NC State Health Plan network reopens sign-up period

Eamon Queeney- The North State Journal
State Treasurer Dale Folwell speaks at a Council of State meeting in Raleigh. (File photo)

RALEIGH — The State Treasurer’s Office and State Health Plan have reopened enrollment for hospitals to sign up for the State Health Plan Network and the Clear Pricing Project (CPP) rates are being adjusted upward.

In addition, the State Health Plan’s payments to some rural and urban hospitals on average will be increased to almost double the amount paid by Medicare.

“We heard from some that missed the deadline and we have an obligation to our members to do everything possible to fill out this network,” said North Carolina State Treasurer Dale Folwell.

“We’ve had hundreds of conversations with hospitals and other medical providers,” said Dee Jones, executive administrator of the State Health Plan. “We listened, and we heard you. We are absolutely committed to looking at all options that will maintain price transparency, reduce costs and improve outcomes for our members.”

The new sign-up period, which began Monday, will last for 10 days and end at midnight on Aug. 5. Only a handful of the hospitals in the state signed on before the July 1 negotiating deadline.

Folwell said this new proposal was a “final offer” and would give hospitals $116 million more than previously offered. Folwell also said he hopes the offer will urge hospitals to respond and “stop the unreasonable attacks.”

On average, the new increases for medical providers will be from 182 to 196 percent of Medicare, while combined inpatient/outpatient ratios for urban hospitals will go from 178 to 200 percent of Medicare on average.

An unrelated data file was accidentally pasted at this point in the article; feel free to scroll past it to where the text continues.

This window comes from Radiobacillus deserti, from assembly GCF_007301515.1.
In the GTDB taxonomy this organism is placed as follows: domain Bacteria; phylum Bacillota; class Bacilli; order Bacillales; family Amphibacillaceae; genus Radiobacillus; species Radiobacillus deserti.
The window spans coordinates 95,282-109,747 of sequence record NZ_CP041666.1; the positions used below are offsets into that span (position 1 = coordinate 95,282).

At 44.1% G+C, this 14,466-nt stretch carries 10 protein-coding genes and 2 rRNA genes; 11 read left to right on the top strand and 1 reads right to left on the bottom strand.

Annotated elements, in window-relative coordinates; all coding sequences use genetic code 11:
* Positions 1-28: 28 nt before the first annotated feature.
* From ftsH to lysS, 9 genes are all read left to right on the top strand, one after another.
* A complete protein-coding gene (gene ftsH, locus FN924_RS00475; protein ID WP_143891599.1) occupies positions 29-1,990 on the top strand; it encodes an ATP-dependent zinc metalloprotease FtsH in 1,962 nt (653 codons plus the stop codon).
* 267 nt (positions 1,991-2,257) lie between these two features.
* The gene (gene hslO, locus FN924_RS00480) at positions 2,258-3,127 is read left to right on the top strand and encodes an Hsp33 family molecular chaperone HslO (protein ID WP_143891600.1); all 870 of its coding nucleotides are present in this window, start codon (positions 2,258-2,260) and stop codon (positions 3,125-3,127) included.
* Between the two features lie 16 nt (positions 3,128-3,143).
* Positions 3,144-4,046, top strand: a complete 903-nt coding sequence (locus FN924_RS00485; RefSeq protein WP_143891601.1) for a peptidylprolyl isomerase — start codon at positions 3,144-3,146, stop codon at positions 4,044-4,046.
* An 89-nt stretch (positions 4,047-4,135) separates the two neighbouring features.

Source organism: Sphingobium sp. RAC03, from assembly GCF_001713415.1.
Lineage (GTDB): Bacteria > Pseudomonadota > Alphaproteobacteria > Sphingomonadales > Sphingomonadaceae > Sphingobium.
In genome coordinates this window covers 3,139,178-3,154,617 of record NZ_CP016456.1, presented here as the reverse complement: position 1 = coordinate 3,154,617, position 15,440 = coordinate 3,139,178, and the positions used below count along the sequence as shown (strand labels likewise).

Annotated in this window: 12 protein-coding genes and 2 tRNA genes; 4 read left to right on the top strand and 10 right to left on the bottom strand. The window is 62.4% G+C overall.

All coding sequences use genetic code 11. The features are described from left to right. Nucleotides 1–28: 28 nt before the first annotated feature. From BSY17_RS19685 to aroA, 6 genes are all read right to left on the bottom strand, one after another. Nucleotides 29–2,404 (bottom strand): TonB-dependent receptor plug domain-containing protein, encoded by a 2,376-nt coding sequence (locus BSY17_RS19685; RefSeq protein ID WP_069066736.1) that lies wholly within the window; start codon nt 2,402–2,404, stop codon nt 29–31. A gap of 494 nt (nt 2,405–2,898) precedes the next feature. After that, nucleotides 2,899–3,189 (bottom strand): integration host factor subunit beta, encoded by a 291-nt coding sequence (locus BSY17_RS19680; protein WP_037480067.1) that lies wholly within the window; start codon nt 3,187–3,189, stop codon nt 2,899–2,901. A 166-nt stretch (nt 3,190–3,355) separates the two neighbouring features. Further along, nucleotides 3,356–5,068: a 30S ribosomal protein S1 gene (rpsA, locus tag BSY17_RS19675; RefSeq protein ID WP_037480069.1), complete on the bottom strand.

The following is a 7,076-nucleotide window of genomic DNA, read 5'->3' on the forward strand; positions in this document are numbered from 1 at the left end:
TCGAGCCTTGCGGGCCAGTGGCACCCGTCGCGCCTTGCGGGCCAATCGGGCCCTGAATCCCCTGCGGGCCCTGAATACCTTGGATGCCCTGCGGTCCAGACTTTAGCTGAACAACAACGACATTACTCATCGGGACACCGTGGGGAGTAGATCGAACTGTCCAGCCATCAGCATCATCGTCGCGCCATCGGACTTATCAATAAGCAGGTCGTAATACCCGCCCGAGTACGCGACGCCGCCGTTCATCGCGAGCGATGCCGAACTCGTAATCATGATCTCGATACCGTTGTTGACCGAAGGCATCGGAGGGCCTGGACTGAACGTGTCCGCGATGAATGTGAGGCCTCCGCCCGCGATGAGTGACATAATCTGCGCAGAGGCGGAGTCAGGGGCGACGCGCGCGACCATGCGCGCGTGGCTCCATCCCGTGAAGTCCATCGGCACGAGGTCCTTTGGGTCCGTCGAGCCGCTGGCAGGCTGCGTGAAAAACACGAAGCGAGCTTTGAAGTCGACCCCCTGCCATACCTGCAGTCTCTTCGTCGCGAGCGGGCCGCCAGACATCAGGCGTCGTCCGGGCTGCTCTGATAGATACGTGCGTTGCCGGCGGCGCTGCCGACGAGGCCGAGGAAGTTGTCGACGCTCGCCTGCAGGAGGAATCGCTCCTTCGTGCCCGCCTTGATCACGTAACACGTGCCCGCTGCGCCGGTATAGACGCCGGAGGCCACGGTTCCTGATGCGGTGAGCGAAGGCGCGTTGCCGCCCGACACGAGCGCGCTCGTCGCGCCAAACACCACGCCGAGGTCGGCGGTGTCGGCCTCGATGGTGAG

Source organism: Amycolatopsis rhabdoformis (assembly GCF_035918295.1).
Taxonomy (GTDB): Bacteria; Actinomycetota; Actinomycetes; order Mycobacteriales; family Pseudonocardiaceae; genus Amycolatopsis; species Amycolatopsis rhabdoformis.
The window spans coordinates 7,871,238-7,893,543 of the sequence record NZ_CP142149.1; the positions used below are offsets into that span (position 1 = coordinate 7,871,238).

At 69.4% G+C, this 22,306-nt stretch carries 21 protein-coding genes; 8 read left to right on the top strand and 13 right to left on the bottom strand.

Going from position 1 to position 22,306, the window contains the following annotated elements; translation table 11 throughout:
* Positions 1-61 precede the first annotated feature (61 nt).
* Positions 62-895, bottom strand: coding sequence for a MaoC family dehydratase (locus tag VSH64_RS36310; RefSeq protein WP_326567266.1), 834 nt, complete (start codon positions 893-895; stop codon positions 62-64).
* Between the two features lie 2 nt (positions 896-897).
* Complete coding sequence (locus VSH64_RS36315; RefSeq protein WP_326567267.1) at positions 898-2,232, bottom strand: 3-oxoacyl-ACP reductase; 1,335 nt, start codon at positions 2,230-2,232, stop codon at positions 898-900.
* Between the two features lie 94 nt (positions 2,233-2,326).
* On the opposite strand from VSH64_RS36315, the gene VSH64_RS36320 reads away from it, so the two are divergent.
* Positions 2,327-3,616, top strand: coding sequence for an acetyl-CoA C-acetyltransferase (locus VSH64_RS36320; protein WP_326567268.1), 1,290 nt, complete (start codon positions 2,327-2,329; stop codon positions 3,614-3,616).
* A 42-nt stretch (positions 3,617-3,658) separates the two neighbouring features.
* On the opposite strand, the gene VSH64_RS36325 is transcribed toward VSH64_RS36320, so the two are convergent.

Under the prior State Health Plan, health care providers would not reveal service pricing or what they were charging, making it difficult to estimate current or future plan costs. Under the CPP, the state sets its own rates which are based on a percentage above what Medicare pays health care providers.

“We have spent our entire time attacking the problem of secret contracts and higher costs,” Folwell said.

According to the treasurer’s press release, North Carolina taxpayers spend more than $3.4 billion annually on health care for state and local government employees both active and retired. Taxpayers will save $166 million and plan members will save $34 million in reduced costs, the release stated.

In addition to the increased average rates and reopened enrollment, Folwell wants to see the State Health Plan Board of Trustees create a new advisory board to recommend changes going forward. The State Health Plan hopes to form the committee as early as this fall.

The new sign-up period and increased rates follow a spate of stenciled messages on sidewalks around Raleigh this month which said “720,000 voters want you to protect their healthcare.”

H.B. 184 seeks to stop the Clear Pricing Project but has stalled in the Senate. The website address redirects to the North Carolina Healthcare Association (NCHA), which claimed responsibility for the messages but would not name the vendor they used.

Mike Waldrum, Vidant Health CEO and chairman of the NCHA, found himself on the receiving end of this week of political attack on a website called

The website attacks Waldrum for his $1.2 million salary and accuses him and hospital executives of “milking millions” from the State Health Plan while putting more than 720,000 health plan members at risk.

Attempts by NSJ to reach the NCHA for comment were unsuccessful.

Affordable Healthcare for North Carolina runs the site and is a nonprofit offshoot specifically set up earlier this year by the State Employees Association of North Carolina (SEANC) to defend the Clear Pricing Project.

SEANC has also recently criticized other major hospitals and providers, including WakeMed and Novant Health.

“WakeMed made $1.2 billion according to their 2016 tax return, paid their CEO $1.3 million and has millions in an offshore bank account in the Cayman Islands,” said SEANC in a July 19 press release.

SEANC attacked Novant for making “$4.5 billion in 2017,” paying their CEO “$3.4 million” and for having “$3 billion in unrestricted reserves” which is “more than double what the entire state has in the Rainy Day Fund!”

About A.P. Dillon 1251 Articles
A.P. Dillon is a North State Journal reporter located near Raleigh, North Carolina. Find her on Twitter: @APDillon_